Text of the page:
The summit of the last chance

Thursday, October 19, 2017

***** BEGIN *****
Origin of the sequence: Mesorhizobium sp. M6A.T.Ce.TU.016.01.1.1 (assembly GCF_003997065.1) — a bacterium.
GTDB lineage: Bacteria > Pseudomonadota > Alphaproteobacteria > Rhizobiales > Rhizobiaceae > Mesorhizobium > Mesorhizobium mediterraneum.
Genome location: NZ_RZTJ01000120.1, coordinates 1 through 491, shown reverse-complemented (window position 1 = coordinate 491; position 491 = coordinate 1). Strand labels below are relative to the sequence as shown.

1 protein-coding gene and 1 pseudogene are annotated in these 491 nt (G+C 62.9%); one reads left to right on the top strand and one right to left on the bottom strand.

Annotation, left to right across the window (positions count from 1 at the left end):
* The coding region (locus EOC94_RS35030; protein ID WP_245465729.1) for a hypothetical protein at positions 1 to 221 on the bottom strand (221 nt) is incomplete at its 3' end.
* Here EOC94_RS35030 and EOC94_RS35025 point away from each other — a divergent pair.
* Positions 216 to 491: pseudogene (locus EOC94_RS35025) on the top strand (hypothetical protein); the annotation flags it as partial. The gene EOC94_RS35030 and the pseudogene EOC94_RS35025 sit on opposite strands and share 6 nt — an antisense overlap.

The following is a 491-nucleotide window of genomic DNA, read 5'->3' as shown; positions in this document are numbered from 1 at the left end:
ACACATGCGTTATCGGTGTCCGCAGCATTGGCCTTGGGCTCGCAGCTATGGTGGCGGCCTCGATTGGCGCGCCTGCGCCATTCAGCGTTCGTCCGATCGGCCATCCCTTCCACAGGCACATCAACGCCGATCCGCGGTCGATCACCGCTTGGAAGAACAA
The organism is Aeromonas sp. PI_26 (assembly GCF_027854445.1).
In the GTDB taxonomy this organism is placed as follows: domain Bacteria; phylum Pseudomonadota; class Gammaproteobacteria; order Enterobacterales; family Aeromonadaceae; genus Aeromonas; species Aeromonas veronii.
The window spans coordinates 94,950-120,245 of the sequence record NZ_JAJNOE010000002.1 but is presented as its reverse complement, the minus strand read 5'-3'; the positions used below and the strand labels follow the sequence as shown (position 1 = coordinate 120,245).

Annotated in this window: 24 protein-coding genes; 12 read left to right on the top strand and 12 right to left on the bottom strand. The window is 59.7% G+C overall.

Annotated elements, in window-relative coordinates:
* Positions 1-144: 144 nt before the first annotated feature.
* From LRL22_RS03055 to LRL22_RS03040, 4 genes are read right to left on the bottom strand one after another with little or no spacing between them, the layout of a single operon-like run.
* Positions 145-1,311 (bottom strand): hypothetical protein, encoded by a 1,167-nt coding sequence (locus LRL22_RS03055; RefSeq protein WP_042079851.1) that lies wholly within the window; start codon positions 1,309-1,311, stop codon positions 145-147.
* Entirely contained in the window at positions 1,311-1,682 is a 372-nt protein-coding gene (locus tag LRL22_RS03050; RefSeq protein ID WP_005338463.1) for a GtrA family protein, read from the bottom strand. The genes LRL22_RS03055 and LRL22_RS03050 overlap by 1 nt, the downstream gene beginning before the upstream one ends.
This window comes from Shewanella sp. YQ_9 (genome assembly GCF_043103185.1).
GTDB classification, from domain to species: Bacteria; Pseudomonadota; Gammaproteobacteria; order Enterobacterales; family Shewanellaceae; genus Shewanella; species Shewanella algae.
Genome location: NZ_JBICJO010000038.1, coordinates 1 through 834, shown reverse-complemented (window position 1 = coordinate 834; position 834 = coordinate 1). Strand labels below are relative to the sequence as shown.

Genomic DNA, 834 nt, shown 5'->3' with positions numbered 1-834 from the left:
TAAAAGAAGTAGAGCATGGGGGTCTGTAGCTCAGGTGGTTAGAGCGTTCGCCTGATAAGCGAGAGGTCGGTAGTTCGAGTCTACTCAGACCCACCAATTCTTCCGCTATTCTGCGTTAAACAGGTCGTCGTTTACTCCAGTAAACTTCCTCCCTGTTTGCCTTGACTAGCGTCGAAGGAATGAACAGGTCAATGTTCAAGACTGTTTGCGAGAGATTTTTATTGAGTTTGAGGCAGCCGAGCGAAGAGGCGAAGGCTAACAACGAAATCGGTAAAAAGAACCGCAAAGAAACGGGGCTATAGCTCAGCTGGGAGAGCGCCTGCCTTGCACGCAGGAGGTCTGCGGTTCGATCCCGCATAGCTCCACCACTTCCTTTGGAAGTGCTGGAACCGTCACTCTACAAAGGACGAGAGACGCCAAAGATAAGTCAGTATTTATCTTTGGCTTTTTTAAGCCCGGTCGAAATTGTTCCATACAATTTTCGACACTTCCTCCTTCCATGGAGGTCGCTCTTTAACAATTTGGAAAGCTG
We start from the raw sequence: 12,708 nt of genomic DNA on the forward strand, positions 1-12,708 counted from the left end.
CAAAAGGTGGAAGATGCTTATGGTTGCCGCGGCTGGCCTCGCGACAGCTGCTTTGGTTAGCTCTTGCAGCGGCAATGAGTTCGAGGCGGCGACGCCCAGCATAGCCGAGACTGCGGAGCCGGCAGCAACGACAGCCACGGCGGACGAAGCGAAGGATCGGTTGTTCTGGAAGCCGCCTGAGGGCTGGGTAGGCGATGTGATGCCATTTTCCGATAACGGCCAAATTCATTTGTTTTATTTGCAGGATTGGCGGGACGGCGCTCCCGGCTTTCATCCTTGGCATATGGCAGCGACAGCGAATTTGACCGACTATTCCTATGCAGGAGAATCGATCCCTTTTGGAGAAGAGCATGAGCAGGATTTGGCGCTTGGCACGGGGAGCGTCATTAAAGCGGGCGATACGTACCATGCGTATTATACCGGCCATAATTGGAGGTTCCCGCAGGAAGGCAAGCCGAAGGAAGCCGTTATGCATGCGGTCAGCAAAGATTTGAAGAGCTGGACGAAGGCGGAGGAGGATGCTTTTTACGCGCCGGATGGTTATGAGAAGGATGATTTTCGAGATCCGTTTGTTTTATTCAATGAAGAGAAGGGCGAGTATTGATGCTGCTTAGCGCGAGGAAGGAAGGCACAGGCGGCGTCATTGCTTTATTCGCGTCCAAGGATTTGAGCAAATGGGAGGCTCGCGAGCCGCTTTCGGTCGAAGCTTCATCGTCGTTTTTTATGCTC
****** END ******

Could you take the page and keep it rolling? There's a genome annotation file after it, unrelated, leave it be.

On 18 October the Tripartite Social Summit – bringing together representatives from European employers, trade unions, the European Commission, Council and Presidency - took place. The Summit was an opportunity to consider the state of social Europe. Discussions covered the upcoming Gothenburg summit and the European Pillar of Social Rights; the impact of digitalization on workers, the economy and society; and the need to respect collective bargaining and the role of social dialogue. The ETUC trade union group argued that the Pillar of Social Rights should be accompanied with concrete proposals to build Social Europe, to protect and promote the interests of workers and ensure decent wages and living conditions for all. Upwards wage convergence is key, especially for workers and people in Central Eastern European countries. Trade unions expect more tangible proposals from the European Commission. Many workers are not seeing any economic recovery while bankers and many multinationals are filling their coffers with profits. Many public services are facing staff shortages, meaning   workers cannot deliver the quality of the services that people deserve. This leads to growing stress, burn-outs, and a lack of balance between professional and family life for our members. This must stop. As reported in the previous newsletter (Portugal, Spain, Britain, Italy, France, Germany, Belgium…) we see an increase in the mobilisation of public service workers. There is little being offered by employers and governments. And is this what lies ahead for Social Europe?  A bonanza for the few and scarcity and good intentions on paper for the many ? In a few weeks there will be a the EU Social Summit in Gothenburg on the European Pillar of Social Rights. At the Tripartite Social Summit all participants underlined the importance of social progress and the role of social dialogue. EPSU expects to see concrete progress for workers’ rights and including for the millions of public service workers.